Cycling SignAs the days get shorter, and the temperature cooler, it’s time to break out the layers of clothes for riding in the saddle. Over the seasons of riding and racing, I’ve acquired quite the collection of bib shorts, jerseys and socks. But to this day, the cool to cold weather clothing is still pretty thin. I’ve got a single pair of bib tights, a set of arm warmers, a set leg warmers and a set of arm warmers. I’ve got a couple base layer tops, some heavier socks and a couple long-sleeved tops/jerseys of varying materials, but it still pales in comparison to the warm weather riding collection.

I was trying to figure out why there’s such a discrepancy, and it really comes down to a couple of obvious reasons:

  • Frequency – Riding in the summer just happens more often for a number of reasons — longer days mean more opportunity on any given day, warmer temperatures mean more motivation and liklihood of riding on a regular basis.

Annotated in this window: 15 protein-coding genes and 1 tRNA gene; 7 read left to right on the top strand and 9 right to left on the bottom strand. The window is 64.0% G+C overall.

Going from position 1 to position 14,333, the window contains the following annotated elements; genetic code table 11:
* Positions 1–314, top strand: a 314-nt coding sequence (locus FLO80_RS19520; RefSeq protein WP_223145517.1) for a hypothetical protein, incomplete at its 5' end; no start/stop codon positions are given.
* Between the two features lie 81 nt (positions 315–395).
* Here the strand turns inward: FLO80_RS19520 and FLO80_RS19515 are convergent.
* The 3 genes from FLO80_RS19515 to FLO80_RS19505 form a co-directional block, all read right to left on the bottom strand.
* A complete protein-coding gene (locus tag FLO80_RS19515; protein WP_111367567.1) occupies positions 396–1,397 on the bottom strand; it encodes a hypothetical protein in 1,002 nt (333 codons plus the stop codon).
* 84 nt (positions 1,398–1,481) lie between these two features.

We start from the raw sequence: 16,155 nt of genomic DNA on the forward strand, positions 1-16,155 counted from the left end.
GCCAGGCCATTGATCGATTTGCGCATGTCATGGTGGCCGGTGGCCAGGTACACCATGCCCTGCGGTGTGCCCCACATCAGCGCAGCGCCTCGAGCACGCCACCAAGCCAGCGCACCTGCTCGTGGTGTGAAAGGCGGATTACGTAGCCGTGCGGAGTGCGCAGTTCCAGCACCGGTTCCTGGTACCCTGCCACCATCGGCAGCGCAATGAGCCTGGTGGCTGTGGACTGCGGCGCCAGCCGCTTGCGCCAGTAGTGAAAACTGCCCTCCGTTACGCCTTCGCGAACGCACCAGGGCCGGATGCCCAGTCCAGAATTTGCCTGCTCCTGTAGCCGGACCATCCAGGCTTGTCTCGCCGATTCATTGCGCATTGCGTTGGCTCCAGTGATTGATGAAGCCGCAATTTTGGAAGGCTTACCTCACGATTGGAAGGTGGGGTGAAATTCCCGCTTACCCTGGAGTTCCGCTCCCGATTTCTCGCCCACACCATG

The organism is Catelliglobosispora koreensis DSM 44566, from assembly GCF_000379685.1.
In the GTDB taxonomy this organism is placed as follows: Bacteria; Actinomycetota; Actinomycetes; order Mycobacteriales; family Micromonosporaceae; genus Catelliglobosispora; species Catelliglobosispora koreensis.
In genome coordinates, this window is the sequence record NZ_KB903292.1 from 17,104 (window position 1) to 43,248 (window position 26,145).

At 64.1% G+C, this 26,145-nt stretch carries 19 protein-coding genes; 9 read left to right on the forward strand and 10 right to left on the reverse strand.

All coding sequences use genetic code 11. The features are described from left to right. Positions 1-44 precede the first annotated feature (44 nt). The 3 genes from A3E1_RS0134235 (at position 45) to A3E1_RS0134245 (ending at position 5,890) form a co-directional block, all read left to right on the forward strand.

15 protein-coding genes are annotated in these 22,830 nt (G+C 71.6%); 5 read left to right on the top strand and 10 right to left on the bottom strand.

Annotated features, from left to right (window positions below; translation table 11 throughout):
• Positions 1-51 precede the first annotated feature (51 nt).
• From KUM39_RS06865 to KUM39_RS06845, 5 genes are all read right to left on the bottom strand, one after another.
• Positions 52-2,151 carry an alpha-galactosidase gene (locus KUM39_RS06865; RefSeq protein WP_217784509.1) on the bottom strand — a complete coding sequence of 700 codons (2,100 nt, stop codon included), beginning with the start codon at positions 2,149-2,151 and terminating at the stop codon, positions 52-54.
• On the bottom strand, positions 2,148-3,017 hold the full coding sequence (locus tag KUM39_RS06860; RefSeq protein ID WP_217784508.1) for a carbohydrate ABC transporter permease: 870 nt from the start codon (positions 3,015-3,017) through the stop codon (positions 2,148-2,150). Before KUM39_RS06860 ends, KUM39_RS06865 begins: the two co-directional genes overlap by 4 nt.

• Cost – Cool and cold weather riding means layers, which means more pieces of clothes to buy. Even if each individual piece of clothing isn’t expensive (ha), there’s still more pieces, which add up.
  • Teams – Another reason for fewer clothes to wear in the winter has to do with another “duh”reason. Being part of a team, you’re required to buy a new jersey annually to support the newest set of sponsors and show off the newest designed kits. But those kits are pricey. Most people sink their money into a kit or pieces they’re going to use for racing. The racing calendars are usually pretty barren during the winter, so most only sink cash into the warm weather gear.

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